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New Yorkers Celebrate Halloween Despite Deadly Terror Attack

Families still took their children trick-or-treating in lower Manhattan. And costumed New Yorkers flooded the streets for an annual Halloween parade.
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New Yorkers Celebrate Halloween Despite Deadly Terror Attack

Just hours after the deadliest terror attack in New York City since 9/11, residents refused to let fear ruin their Halloween plans.

Families still took their children trick-or-treating in lower Manhattan not far from the crime scene, where a man drove a truck into a crowd, killing at least eight people.

And costumed New Yorkers flooded the streets for the annual Village Halloween Parade less than a mile from where the attack took place.

New York Gov. Andrew Cuomo made an appearance at the parade. He told CNN he came "to say you didn't win and you didn't affect us. ... We're living our lives because we're not going to allow the terrorists to win, period."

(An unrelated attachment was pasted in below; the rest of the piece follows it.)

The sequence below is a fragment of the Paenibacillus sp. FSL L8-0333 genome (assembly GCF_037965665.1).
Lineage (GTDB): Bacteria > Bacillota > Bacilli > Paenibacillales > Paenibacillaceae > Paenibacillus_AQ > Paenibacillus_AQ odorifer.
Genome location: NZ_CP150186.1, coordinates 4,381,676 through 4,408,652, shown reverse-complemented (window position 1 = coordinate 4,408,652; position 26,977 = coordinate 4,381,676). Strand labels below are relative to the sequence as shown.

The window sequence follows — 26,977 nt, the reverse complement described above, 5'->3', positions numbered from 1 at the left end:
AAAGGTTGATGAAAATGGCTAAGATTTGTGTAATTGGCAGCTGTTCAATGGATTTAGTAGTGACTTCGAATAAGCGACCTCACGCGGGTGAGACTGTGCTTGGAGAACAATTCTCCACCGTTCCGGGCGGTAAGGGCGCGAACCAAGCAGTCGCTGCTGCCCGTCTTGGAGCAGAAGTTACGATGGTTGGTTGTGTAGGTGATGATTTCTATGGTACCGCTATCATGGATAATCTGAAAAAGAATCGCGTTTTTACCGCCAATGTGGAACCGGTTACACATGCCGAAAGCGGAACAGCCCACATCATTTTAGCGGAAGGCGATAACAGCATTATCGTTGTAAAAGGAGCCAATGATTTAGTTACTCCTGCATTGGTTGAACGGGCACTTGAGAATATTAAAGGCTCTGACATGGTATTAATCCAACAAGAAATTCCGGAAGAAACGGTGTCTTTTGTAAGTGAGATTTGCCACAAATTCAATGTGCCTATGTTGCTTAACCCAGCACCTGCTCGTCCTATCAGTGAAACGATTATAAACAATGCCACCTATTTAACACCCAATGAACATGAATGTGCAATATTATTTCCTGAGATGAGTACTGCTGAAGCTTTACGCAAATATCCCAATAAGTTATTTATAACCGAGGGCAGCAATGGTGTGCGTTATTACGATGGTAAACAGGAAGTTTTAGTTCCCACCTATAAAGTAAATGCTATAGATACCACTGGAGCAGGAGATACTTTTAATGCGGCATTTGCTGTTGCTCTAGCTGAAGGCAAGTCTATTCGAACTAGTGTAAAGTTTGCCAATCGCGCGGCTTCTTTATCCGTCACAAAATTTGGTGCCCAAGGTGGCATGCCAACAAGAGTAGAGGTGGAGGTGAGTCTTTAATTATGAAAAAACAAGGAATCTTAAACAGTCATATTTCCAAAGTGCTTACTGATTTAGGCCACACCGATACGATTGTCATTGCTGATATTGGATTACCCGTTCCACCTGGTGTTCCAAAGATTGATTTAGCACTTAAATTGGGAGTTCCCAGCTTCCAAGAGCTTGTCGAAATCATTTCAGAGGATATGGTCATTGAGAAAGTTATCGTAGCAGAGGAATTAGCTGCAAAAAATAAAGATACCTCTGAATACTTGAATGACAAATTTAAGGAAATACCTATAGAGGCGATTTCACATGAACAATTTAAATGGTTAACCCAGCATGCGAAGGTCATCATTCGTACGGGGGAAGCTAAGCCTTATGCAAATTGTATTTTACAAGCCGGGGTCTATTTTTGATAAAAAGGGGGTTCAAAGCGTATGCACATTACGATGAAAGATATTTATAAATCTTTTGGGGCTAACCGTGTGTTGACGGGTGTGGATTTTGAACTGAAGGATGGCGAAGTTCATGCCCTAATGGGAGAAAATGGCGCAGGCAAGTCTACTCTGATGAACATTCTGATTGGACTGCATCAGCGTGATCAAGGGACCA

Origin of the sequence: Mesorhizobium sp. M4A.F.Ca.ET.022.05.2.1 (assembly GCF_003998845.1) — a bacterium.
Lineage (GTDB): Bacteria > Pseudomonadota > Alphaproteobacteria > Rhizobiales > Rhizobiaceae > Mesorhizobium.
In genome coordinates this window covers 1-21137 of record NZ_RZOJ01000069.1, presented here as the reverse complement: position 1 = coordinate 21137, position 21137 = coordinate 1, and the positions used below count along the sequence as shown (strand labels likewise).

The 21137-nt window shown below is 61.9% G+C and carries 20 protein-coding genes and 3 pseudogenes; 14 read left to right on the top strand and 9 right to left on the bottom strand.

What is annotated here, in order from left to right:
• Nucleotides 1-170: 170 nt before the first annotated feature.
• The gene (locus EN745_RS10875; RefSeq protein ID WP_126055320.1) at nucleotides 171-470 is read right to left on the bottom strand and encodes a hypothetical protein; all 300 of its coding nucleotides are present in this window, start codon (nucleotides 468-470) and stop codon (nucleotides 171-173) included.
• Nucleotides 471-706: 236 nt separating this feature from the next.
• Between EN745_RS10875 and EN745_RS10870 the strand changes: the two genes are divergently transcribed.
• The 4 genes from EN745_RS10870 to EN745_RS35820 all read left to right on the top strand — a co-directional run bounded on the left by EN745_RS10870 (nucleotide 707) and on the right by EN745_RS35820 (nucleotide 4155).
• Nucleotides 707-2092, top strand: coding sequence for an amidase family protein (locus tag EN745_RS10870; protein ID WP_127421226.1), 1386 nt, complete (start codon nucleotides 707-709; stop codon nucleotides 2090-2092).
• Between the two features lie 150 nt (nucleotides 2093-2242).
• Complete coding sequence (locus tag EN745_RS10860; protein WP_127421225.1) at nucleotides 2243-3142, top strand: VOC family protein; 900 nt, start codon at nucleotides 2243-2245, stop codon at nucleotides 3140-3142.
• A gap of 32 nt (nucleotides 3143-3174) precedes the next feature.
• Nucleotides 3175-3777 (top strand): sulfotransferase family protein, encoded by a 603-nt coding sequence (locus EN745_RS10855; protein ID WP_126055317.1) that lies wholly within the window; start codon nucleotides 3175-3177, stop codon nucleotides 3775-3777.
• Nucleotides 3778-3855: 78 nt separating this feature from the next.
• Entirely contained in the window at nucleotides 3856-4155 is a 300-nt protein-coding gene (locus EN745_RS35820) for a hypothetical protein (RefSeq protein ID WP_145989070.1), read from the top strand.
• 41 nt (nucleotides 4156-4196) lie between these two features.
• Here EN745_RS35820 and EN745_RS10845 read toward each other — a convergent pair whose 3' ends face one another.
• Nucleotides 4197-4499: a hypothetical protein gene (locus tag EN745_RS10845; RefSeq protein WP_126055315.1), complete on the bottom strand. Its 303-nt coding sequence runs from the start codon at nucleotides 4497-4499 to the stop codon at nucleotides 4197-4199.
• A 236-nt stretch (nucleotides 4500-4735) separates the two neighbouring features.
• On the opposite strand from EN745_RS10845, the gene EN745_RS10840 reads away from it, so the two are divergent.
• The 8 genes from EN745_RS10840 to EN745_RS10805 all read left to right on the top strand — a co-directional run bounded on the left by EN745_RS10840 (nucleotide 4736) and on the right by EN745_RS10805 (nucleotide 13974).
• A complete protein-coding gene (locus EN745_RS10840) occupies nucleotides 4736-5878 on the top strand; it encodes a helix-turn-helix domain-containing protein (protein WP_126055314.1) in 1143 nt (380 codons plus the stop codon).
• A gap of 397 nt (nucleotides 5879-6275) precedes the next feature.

In a statement Wednesday morning, acting Secretary of Homeland Security Elaine Duke said, "As the people of New York got up this morning and began their day as normal, they once again demonstrated to the world that Americans will not be intimidated or coerced by terrorists. We will continue to counter terrorist hate while relentlessly defending our country, our values, and our way of life."

The NYPD and FBI are still investigating Tuesday's attack. The suspect is in custody.